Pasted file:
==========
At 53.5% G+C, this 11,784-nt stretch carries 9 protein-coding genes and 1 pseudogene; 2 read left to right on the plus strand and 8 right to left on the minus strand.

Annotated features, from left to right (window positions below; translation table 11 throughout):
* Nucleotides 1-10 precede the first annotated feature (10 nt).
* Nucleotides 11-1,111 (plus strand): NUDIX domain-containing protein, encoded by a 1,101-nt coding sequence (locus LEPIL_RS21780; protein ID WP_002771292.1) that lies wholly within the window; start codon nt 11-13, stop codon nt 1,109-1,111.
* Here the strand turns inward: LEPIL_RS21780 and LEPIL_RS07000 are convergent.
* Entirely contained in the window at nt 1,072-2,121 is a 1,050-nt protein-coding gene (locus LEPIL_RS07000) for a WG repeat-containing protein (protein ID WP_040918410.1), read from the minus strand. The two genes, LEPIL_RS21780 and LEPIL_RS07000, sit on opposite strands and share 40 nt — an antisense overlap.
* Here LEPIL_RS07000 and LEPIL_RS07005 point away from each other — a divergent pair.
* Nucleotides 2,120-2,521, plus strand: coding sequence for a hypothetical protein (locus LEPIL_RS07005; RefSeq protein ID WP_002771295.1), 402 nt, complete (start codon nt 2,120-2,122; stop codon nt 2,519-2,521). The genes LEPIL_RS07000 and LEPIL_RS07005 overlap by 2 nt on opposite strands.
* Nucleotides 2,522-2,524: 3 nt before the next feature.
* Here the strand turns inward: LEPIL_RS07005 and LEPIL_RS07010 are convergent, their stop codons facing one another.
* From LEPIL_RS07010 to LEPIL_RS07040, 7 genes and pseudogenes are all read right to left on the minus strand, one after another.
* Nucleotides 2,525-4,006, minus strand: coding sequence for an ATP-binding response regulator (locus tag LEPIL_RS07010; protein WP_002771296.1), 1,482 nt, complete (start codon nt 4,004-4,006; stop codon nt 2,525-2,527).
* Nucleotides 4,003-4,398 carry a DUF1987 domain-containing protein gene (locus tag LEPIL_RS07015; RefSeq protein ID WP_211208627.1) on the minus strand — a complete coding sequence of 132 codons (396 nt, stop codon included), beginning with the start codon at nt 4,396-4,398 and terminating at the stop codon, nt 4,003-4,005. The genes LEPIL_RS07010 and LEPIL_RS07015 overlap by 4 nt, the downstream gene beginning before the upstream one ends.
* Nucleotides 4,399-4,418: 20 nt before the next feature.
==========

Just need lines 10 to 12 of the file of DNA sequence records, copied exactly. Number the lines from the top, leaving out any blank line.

* Here the strand turns inward: LEPIL_RS07005 and LEPIL_RS07010 are convergent, their stop codons facing one another.
* From LEPIL_RS07010 to LEPIL_RS07040, 7 genes and pseudogenes are all read right to left on the minus strand, one after another.
* Nucleotides 2,525-4,006, minus strand: coding sequence for an ATP-binding response regulator (locus tag LEPIL_RS07010; protein WP_002771296.1), 1,482 nt, complete (start codon nt 4,004-4,006; stop codon nt 2,525-2,527).